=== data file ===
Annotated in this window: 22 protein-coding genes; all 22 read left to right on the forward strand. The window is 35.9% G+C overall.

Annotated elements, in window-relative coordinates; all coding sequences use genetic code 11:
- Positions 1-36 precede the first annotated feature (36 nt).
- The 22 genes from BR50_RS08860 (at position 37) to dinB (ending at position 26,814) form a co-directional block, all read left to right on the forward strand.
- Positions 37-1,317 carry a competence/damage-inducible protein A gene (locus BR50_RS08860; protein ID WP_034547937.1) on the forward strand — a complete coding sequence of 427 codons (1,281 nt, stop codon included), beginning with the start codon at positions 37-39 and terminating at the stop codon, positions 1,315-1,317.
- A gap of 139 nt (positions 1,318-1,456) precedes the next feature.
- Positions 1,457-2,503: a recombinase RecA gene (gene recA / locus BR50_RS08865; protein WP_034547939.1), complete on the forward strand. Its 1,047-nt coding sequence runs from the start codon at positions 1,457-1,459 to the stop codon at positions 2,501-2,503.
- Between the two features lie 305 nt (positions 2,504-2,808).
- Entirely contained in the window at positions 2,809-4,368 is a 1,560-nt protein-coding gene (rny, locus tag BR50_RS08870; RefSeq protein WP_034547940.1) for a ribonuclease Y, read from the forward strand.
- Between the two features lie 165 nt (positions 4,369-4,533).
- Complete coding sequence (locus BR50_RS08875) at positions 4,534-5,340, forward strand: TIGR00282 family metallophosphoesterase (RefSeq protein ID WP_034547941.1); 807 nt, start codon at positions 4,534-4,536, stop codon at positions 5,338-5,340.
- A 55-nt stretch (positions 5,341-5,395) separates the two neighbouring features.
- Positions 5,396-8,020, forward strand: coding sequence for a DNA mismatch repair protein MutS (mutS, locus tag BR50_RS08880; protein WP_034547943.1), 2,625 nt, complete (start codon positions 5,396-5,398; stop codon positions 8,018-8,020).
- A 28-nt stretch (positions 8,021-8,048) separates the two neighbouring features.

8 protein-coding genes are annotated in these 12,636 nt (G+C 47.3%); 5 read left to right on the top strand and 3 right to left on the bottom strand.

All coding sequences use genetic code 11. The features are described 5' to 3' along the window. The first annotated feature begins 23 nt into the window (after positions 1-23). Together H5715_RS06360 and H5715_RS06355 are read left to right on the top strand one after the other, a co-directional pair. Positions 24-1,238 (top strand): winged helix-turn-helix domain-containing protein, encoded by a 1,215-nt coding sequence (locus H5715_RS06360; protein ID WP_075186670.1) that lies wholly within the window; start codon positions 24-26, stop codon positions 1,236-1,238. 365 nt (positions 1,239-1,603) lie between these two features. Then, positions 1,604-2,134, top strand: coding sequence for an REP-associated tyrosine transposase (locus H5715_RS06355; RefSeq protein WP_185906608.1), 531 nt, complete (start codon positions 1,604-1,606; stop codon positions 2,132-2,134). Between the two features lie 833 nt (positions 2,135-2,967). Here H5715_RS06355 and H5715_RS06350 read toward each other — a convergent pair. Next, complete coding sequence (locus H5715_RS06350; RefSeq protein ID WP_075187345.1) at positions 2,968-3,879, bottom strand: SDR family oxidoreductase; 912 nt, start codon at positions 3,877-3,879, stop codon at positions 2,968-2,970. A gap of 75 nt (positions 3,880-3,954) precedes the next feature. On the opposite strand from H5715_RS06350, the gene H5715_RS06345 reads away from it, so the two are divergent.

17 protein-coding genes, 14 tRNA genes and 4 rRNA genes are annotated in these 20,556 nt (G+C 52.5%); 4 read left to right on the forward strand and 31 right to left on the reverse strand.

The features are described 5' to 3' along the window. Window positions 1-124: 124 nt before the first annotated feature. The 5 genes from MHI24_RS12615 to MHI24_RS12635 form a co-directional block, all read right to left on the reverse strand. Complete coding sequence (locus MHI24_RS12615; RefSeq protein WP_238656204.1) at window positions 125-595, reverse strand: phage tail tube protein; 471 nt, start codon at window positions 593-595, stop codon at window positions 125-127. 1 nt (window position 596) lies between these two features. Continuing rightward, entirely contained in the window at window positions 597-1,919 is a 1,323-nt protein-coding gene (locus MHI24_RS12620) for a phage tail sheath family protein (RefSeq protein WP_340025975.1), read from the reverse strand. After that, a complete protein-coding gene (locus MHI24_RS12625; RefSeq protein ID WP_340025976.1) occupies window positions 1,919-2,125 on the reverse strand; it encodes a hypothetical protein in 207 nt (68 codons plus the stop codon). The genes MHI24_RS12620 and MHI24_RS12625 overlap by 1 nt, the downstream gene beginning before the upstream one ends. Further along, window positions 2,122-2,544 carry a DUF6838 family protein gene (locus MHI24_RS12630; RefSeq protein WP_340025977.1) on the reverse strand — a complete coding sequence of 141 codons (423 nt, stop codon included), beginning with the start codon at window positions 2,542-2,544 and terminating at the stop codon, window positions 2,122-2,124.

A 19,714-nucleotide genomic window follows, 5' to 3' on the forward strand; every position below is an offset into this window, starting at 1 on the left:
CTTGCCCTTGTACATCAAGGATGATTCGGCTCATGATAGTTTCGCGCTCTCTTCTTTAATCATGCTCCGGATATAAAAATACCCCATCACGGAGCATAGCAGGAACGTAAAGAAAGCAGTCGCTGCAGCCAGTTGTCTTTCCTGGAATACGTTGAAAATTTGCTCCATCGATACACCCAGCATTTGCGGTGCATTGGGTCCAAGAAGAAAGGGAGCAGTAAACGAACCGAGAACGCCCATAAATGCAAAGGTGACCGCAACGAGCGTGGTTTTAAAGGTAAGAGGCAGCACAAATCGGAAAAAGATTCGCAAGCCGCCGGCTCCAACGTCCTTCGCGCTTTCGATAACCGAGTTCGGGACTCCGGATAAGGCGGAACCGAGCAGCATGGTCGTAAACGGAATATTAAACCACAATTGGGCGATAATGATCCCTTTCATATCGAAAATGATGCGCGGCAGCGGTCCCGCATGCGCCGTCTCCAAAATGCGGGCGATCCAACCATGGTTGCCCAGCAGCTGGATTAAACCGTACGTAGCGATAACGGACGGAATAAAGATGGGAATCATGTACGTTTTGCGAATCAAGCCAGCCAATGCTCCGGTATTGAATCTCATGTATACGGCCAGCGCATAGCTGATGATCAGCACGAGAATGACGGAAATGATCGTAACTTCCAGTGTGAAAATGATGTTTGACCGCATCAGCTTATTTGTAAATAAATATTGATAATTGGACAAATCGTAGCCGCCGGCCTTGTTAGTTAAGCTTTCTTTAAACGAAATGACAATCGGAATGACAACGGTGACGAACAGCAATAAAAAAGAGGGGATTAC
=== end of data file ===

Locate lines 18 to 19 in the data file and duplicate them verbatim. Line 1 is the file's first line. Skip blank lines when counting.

The features are described 5' to 3' along the window. Window positions 1-124: 124 nt before the first annotated feature. The 5 genes from MHI24_RS12615 to MHI24_RS12635 form a co-directional block, all read right to left on the reverse strand. Complete coding sequence (locus MHI24_RS12615; RefSeq protein WP_238656204.1) at window positions 125-595, reverse strand: phage tail tube protein; 471 nt, start codon at window positions 593-595, stop codon at window positions 125-127. 1 nt (window position 596) lies between these two features. Continuing rightward, entirely contained in the window at window positions 597-1,919 is a 1,323-nt protein-coding gene (locus MHI24_RS12620) for a phage tail sheath family protein (RefSeq protein WP_340025975.1), read from the reverse strand. After that, a complete protein-coding gene (locus MHI24_RS12625; RefSeq protein ID WP_340025976.1) occupies window positions 1,919-2,125 on the reverse strand; it encodes a hypothetical protein in 207 nt (68 codons plus the stop codon). The genes MHI24_RS12620 and MHI24_RS12625 overlap by 1 nt, the downstream gene beginning before the upstream one ends. Further along, window positions 2,122-2,544 carry a DUF6838 family protein gene (locus MHI24_RS12630; RefSeq protein WP_340025977.1) on the reverse strand — a complete coding sequence of 141 codons (423 nt, stop codon included), beginning with the start codon at window positions 2,542-2,544 and terminating at the stop codon, window positions 2,122-2,124.

A 19,714-nucleotide genomic window follows, 5' to 3' on the forward strand; every position below is an offset into this window, starting at 1 on the left: